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Post G-Day Prep: Replacing the Joystick

Friday April 21, 2017

Isaiah McKenzie will be on campus Saturday, but he’ll be a spectator at G-Day like the rest of us. The unexpected unavailability of the Human Joystick – Georgia’s only underclassman to declare for the NFL Draft – leaves big shoes to fill across the team. He was Georgia’s leading receiver in 2016, but the returning roster plus some impressive newcomers should be able to absorb those receiving yards. He’ll also be missed in the return game. His biggest impact might’ve been as a gadget player (though maybe not on 4th-and-1…too soon?) His nine combined touchdowns (rushing plus receiving) tied him with Nick Chubb for team honors. Georgia is exploring options at receiver and returner, but it’s that utility role that most of us will associate with McKenzie. Who might we see running those sweeps?

Sony Michel: It’s tempting, isn’t it? It didn’t take two games into his freshman season to see Michel’s possibilities beyond tailback. He also had a kickoff return touchdown called back in the Belk Bowl as a freshman. His receiving touchdown in the Liberty Bowl was his first score in the passing game since the 2015 South Carolina game, but it’s no secret what Michel can do with the ball in space. At the same time, he’s still right up there with Chubb in the tailback rotation, and his readiness to step in as the feature back at a moment’s notice has to be considered.

Mecole Hardman: Getting Mecole involved was a priority entering spring practice. We didn’t see much of this heralded freshman beyond some reserve duty at cornerback, but there’s still enough hype for folks to wonder how much, if any, contribution he could make on offense. Kirby Smart cautioned that Georgia’s depth at defensive back might require Hardman to work primarily on defense, and Hardman’s role on offense could be determined by his ability to show the “sustainable focus” that’s necessary to handle the additional meeting time and work of two positions. Hardman saw work with the offense almost immediately in spring practice and will play on offense at G-Day, but his role beyond spring is still to be determined.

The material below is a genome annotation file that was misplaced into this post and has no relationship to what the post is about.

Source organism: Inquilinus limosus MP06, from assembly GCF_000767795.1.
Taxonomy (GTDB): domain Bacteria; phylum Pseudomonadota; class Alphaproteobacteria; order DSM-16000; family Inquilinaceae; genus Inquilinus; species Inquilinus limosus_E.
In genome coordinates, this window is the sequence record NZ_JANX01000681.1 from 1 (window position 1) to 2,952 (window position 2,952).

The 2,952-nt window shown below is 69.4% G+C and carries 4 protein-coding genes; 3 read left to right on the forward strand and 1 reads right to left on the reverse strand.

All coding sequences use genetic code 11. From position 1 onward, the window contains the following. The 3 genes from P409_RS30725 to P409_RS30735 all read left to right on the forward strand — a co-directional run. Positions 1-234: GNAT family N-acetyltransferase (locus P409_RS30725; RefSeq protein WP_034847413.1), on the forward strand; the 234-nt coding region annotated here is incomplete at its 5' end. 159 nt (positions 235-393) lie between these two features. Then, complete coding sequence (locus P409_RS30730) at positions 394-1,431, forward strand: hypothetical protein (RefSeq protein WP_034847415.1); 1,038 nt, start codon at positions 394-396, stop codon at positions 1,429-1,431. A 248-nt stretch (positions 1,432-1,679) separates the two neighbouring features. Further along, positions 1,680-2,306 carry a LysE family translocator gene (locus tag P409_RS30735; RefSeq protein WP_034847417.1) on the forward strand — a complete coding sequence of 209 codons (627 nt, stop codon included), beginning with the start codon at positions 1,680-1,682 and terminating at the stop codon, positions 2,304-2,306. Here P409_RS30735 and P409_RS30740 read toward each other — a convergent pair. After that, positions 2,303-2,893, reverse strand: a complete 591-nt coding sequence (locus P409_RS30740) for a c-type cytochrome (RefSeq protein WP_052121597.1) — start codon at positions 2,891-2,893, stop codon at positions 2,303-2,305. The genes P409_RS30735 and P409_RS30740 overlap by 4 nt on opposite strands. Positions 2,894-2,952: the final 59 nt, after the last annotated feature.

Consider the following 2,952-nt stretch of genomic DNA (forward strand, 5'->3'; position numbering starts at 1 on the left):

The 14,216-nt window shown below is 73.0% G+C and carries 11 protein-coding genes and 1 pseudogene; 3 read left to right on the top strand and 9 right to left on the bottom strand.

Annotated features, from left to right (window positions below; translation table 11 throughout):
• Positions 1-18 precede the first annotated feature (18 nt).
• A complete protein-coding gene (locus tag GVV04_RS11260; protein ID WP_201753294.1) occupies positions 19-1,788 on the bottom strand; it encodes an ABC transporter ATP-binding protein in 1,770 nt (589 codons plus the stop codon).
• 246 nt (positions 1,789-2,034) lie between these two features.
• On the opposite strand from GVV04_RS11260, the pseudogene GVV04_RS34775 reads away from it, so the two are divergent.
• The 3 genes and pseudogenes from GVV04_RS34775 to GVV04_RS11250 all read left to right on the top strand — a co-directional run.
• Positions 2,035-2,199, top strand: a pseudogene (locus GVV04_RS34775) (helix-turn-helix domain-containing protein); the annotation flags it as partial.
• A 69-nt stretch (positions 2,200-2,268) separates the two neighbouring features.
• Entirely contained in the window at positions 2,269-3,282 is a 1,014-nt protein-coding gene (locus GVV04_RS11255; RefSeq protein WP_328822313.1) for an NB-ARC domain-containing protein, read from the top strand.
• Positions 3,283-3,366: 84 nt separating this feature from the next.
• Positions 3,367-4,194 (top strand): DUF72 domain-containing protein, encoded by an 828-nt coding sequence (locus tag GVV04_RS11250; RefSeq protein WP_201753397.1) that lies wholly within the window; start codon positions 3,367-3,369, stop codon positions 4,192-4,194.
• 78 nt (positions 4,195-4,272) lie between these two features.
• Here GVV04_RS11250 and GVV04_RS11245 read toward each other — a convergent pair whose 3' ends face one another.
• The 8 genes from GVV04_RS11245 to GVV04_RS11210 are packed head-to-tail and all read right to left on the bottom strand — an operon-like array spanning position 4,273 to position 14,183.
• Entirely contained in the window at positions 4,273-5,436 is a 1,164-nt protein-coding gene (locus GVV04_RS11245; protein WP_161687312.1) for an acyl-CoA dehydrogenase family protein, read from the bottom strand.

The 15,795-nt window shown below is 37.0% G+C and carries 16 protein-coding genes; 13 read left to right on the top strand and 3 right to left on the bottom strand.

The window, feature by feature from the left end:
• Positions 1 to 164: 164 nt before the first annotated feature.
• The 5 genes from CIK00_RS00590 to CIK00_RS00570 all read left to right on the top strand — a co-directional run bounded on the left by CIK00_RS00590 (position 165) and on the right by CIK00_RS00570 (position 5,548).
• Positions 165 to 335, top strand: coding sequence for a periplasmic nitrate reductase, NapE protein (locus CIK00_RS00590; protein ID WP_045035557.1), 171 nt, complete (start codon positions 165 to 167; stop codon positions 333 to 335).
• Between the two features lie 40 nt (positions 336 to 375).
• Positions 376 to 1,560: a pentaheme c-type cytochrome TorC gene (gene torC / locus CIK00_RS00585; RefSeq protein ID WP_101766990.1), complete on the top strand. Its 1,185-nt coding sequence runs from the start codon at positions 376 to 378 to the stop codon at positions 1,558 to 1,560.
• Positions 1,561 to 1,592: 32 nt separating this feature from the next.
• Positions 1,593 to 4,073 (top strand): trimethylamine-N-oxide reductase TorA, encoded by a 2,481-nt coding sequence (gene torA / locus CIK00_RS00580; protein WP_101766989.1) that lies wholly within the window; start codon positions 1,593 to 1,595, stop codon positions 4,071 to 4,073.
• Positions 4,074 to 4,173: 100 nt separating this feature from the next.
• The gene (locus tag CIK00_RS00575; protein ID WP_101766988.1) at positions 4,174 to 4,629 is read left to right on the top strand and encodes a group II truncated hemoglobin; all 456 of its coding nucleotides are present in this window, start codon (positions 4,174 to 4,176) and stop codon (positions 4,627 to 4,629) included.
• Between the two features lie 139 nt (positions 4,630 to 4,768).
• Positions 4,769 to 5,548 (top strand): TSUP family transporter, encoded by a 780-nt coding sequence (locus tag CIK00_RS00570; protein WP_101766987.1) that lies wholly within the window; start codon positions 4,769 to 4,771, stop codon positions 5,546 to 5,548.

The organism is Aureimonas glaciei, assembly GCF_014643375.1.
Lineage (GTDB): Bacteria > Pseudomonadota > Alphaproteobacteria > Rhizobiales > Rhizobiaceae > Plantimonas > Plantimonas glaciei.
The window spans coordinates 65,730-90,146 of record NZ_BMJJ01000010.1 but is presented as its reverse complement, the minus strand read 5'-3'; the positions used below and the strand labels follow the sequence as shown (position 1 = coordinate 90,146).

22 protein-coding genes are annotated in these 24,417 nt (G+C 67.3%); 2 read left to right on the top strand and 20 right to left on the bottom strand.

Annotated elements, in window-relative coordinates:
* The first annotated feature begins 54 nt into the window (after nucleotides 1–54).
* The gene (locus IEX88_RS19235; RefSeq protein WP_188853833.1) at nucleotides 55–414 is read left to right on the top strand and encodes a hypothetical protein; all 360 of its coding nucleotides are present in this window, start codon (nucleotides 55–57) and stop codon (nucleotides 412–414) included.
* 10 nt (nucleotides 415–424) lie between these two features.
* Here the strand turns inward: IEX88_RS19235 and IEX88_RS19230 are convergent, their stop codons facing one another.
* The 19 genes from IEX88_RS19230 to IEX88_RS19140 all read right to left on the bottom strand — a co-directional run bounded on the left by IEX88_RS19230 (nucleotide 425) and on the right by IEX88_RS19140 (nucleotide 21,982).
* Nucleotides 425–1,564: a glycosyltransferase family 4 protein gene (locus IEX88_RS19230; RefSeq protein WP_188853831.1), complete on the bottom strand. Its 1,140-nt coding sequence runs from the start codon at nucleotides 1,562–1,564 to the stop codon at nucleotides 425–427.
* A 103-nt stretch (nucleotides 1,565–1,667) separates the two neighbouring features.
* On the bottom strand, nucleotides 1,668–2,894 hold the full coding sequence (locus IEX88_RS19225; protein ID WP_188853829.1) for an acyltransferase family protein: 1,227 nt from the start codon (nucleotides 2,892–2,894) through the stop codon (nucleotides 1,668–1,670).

Tyler Simmons: Georgia flipped Simmons from Alabama on Signing Day 2016. He appeared in six games as a true freshman in a limited role. Simmons’s calling card is speed, and he was used in high school on the kind of sweeps McKenzie perfected. “Track speed” is always a plus. At under six feet tall, he’s going to have to rely on that speed to make an impact, and the McKenzie role could be a perfect fit.

Terry Godwin: Godwin might be too entrenched as one of the more experienced receivers to be considered for a utility role. Of course he’s always a threat to run (or throw) the ball, but I’d expect to see him continue in more of a traditional receiver role. Do we see the return of the Wild Dawg in 2017? If so, is Godwin still a top option to be behind center?

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